09 May 2013 16:17 [Source: ICIS news]
By George Martin
HOUSTON (ICIS)--Following the behaviour of international benchmarks such as crude oil, naphtha, ethylene, propylene, benzene, etc is gaining importance in Latin America, as countries slowly move to adopt them to help set domestic prices for plastic resins.
Mexico adopted the use of benchmarks early because after the signing of the North American Free Trade Agreement (NAFTA) products started to move freely among the US, Mexico and Canada.
Commodity prices in Mexico were shaped by the need to remain competitive in all three NAFTA countries.
The situation has been slightly different in South American countries. Those not having major domestic industries to protect, removed or reduced trade barriers to guarantee competitive imports for local converters.
Such was the case in Chile, Peru Ecuador, Colombia and most other countries in Central America and the Caribbean.
Imported polyolefins enter those countries with tariffs as high as 6% but in many cases tariffs are 0%.
Colombia has for several years employed a formula tied to international benchmarks to adjust domestic LDPE prices monthly. Imported PE products pay no tariffs, and PP products pay 5% for a limited period of time.
Brazil and Argentina, on the other hand, protect their industries with hefty import tariffs (14% for PE) that result in higher domestic prices. This, in turn, makes their domestic products less competitive in other countries.
In this age, when information flows rapidly, it is hard to hide the price discrepancies from converters who more than ever demand competitive raw material prices.
Braskem reduced the price of domestic PE in May by R100-150/tonne (about $50-75/tonne) following the behaviour of feedstocks and resins in international markets, but it was also responding to signs of weakness in domestic demand.
However, it has not done the same for PP, a commodity that still enjoys strong demand in Brazil, and is protected by a 20% import fee.
PP prices in Brazil are unchanged despite expectations of a third consecutive decline in May of the US Gulf propylene contract.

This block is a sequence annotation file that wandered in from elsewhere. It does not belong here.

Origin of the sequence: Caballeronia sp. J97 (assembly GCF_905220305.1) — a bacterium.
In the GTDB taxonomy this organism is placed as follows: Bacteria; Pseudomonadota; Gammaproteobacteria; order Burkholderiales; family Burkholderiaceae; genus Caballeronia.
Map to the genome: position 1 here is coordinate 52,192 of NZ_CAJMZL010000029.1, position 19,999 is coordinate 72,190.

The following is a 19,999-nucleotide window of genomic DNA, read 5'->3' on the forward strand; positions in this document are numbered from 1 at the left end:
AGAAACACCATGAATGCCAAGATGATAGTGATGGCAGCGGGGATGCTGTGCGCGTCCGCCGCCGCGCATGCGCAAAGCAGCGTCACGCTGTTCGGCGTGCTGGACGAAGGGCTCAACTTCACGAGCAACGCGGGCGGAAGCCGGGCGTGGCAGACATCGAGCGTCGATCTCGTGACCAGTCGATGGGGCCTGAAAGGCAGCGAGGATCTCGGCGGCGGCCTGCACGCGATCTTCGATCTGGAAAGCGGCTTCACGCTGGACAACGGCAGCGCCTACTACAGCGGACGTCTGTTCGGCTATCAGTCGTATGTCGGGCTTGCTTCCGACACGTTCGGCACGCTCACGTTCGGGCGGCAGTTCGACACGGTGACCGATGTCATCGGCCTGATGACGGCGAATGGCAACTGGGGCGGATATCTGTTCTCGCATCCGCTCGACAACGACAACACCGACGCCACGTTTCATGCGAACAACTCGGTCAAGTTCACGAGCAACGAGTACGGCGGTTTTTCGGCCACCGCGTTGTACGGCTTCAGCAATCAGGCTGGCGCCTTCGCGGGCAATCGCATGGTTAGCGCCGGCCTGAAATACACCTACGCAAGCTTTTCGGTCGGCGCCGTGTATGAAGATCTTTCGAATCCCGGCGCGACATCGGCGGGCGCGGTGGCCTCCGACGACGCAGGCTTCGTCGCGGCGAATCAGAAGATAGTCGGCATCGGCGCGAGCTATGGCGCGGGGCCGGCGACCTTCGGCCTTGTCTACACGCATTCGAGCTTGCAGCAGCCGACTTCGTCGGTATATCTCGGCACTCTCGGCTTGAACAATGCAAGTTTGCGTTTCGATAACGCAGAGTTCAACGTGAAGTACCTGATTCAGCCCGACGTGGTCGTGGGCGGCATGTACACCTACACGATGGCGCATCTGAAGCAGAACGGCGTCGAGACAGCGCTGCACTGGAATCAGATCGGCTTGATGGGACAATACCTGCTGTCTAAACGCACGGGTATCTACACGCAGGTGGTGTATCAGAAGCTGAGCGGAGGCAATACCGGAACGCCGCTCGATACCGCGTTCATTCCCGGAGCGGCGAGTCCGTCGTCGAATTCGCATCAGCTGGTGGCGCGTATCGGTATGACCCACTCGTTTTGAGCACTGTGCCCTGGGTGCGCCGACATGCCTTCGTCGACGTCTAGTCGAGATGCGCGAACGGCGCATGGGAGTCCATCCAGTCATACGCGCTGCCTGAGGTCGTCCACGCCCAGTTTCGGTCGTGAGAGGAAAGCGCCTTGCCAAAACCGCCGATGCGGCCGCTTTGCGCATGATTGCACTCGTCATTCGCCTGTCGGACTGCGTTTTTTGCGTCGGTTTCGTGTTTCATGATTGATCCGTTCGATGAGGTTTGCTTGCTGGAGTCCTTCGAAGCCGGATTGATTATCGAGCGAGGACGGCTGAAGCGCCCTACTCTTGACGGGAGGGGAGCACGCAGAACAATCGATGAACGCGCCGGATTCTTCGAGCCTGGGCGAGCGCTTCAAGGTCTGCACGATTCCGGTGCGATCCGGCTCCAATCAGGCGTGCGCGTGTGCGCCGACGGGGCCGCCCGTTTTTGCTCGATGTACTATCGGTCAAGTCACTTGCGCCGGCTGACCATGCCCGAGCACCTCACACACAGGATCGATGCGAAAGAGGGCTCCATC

In addition, dumping claims have been filed in Brazilian courts to prevent the entry of PP imports from South Africa, India and other countries that allegedly are unfairly subsidising their products.
The Argentine market for plastic resins has different problems. The government imposes price controls to avoid inflation and frequently disallows legitimate price increases from manufacturers that see their margins eroded by higher raw material prices.
To compensate, when feedstock prices decline in international, free markets, frequently there is no equivalent reduction in Argentina.
This leaves converters in Argentina or Brazil ill-equipped to compete in the export market with their finished products.
Argentine converters can still send products to Brazil, where prices are usually slightly higher.
Product moves freely among Mercosur member countries. The Mercosur countries are Argentina, Brazil, Uruguay, Paraguay and, more recently, Venezuela which joined in July 2012. Chile, Colombia, Ecuador and Peru are associate members.
Bolivia and Ecuador have expressed interest in becoming full members, but their membership in the Andean Community of Nations, has complicated the approval process for Mercosur.
Venezuela is a special case because its internal PE and PP prices are set by the government and do not respond to price trends in international markets.
When Venezuelan prices are comparatively too low (eg for PE and PP), there is a risk that products may be smuggled into Colombia, where prices usually reflect international levels.
When prices are too high, as is the case with Venezuela’s PS resins, products cannot possibly be exported.
However, as production in Venezuela has become insufficient to cover internal demand, imports are purchased to fill the gaps and sold at a premium to domestic buyers.
This brings the average price closer to international standards, but puts plastics converters in a bind when they cannot transfer the extra costs to buyers in price-protected markets such as the food sector.
In all cases, international benchmarks are used to a certain extent, and are likely to continue to be embraced by countries seeking global competitiveness. But in some nations, politics will remain an obstacle.Read Paul Hodges’ Chemicals and the Economy blog
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